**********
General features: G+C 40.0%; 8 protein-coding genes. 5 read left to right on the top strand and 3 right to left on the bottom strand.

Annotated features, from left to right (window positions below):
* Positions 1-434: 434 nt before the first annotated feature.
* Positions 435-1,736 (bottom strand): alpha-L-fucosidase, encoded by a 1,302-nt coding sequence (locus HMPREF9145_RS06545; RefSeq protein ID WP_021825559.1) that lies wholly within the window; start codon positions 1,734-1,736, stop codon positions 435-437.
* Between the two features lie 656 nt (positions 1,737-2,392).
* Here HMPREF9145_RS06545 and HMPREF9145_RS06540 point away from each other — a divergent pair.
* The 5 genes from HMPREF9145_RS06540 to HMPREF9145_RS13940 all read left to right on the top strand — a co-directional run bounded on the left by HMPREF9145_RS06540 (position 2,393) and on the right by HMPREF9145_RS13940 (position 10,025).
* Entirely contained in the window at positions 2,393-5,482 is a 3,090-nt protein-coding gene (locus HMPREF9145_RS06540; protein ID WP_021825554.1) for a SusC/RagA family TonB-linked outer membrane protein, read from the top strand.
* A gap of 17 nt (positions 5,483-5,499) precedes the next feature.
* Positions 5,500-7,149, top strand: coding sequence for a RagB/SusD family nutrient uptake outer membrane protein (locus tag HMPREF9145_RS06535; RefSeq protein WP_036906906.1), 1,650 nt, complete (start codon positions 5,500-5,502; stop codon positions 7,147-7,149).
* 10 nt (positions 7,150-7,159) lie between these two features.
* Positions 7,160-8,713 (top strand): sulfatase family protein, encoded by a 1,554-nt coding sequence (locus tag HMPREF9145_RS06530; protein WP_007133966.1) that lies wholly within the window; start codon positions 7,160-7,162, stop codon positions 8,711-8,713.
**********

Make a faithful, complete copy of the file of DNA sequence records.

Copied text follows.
General features: G+C 40.0%; 8 protein-coding genes. 5 read left to right on the top strand and 3 right to left on the bottom strand.

Annotated features, from left to right (window positions below):
* Positions 1-434: 434 nt before the first annotated feature.
* Positions 435-1,736 (bottom strand): alpha-L-fucosidase, encoded by a 1,302-nt coding sequence (locus HMPREF9145_RS06545; RefSeq protein ID WP_021825559.1) that lies wholly within the window; start codon positions 1,734-1,736, stop codon positions 435-437.
* Between the two features lie 656 nt (positions 1,737-2,392).
* Here HMPREF9145_RS06545 and HMPREF9145_RS06540 point away from each other — a divergent pair.
* The 5 genes from HMPREF9145_RS06540 to HMPREF9145_RS13940 all read left to right on the top strand — a co-directional run bounded on the left by HMPREF9145_RS06540 (position 2,393) and on the right by HMPREF9145_RS13940 (position 10,025).
* Entirely contained in the window at positions 2,393-5,482 is a 3,090-nt protein-coding gene (locus HMPREF9145_RS06540; protein ID WP_021825554.1) for a SusC/RagA family TonB-linked outer membrane protein, read from the top strand.
* A gap of 17 nt (positions 5,483-5,499) precedes the next feature.
* Positions 5,500-7,149, top strand: coding sequence for a RagB/SusD family nutrient uptake outer membrane protein (locus tag HMPREF9145_RS06535; RefSeq protein WP_036906906.1), 1,650 nt, complete (start codon positions 5,500-5,502; stop codon positions 7,147-7,149).
* 10 nt (positions 7,150-7,159) lie between these two features.
* Positions 7,160-8,713 (top strand): sulfatase family protein, encoded by a 1,554-nt coding sequence (locus tag HMPREF9145_RS06530; protein WP_007133966.1) that lies wholly within the window; start codon positions 7,160-7,162, stop codon positions 8,711-8,713.